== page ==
Microsoft and Sun partners?

The Hatfields and the McCoys, the Capulets and the Montegues, the Corleones and the Barzinis, Jean Chretien and Paul Martin, the Toronto Maple Leafs and the Ottawa Senators. Feuds, disagreements and wars happen between people all the time. Inevitably they happen in the computer industry. What is remarkable

about the Microsoft Corp./Sun Microsystems Inc. battle is that it ended with peace. All of the other more famous vendettas either ended in death, scandal or heartbreaking loss (if you are a Senators fan).

Microsoft’s peace treaty with Sun has more to do with Linux as a threat than some new-fangled working relationship between the two firms.

On the surface, this looks to be a good deal for Sun. Sun boss Scott McNealy was dealing from a position of weakness. Sun is losing money and had to layoff 3,300 of its workers. But he managed to get a 10-year deal to integrate Solaris/Unix and Windows along with Java and .Net platforms against Linux. McNealy also gets close to US$2 billion from Microsoft to settle the anti-trust lawsuit against the Redmond, Wash.-based giant. This isn’t a drop in the bucket like the US$150 million Microsoft gave Apple a few years ago.

I can’t see how anyone can say more than a billion dollars is a drop in the bucket. Sure Microsoft has more than US$60 billion in the bank, but by paying Sun even a dime means that Sun had a case against them.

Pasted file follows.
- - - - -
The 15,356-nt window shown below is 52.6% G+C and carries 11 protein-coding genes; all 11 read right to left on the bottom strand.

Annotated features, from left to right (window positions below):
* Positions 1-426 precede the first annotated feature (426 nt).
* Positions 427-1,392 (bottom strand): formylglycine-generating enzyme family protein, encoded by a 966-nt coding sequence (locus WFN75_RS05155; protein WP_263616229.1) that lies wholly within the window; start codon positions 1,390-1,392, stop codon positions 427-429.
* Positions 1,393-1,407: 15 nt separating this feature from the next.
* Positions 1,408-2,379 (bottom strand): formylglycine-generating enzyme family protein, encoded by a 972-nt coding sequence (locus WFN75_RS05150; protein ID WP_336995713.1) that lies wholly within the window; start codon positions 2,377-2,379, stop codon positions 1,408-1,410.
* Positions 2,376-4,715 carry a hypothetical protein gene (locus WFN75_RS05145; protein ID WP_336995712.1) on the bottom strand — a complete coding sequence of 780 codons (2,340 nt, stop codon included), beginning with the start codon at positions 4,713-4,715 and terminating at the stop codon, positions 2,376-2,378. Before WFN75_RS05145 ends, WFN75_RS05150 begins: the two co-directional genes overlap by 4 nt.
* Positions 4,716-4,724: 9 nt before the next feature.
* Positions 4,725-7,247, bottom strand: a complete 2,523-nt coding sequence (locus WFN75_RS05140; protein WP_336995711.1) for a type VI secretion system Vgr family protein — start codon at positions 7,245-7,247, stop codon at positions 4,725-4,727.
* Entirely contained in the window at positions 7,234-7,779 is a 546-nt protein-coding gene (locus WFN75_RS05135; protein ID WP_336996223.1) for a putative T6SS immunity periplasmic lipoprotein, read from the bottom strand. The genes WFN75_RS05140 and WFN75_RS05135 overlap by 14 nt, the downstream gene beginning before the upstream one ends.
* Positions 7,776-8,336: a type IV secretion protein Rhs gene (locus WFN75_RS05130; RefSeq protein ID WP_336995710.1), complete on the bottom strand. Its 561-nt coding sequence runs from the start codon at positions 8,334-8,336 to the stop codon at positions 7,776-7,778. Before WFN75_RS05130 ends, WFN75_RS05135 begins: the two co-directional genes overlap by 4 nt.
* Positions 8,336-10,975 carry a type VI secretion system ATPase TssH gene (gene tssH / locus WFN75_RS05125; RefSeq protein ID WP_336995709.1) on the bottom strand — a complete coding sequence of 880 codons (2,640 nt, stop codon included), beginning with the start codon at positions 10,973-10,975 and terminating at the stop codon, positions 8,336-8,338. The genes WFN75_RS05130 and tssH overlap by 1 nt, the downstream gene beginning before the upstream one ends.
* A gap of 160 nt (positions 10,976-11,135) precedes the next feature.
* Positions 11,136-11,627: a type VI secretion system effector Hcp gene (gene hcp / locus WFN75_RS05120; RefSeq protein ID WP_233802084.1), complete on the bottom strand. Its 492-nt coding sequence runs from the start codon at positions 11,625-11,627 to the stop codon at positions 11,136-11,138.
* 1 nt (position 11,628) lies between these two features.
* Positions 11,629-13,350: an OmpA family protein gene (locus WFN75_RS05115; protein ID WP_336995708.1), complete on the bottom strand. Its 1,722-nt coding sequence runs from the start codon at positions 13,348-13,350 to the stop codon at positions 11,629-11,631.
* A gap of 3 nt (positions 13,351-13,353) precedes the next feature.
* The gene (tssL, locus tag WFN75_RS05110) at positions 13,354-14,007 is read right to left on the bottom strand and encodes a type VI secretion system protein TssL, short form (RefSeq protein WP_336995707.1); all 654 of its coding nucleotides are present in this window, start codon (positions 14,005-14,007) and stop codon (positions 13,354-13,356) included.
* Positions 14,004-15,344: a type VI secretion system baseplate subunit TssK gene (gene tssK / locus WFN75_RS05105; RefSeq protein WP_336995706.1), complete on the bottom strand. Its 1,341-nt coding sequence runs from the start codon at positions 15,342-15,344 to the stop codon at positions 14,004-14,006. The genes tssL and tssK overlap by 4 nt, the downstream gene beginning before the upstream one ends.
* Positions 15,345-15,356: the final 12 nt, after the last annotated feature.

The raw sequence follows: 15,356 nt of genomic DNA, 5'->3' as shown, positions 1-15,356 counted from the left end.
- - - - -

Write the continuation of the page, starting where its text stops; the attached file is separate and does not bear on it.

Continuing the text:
Even winning this anti-trust case would not have been as good as what Sun managed to do in this deal. It legitimizes their products. If there was any question about the viability of Java today there will not be one now. It also gives Solaris a shot at success. Sun customers requested better interoperability with Windows. They will have that now. This helps Sun on the long term maintain goodwill.

For Microsoft, this deal may cut the open source community at the pass. But Linux is here to stay. At a recent IBM press conference announcing Power5 processors, Alex Pinchev of Red Hat was on the stage talking about future success. “Linux growth is 40 per cent on average per year. This is higher than Microsoft. You can see the success,” Pinchev said.

Yes, Microsoft can see the success and with Sun in tow they have an answer to Linux on the enterprise.

Who says feuds have to end with bullet-riddled bodies, unfortunate suicides and the Maple Leafs losing in the playoffs.

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Jim Love, Chief Content Officer, IT World Canada

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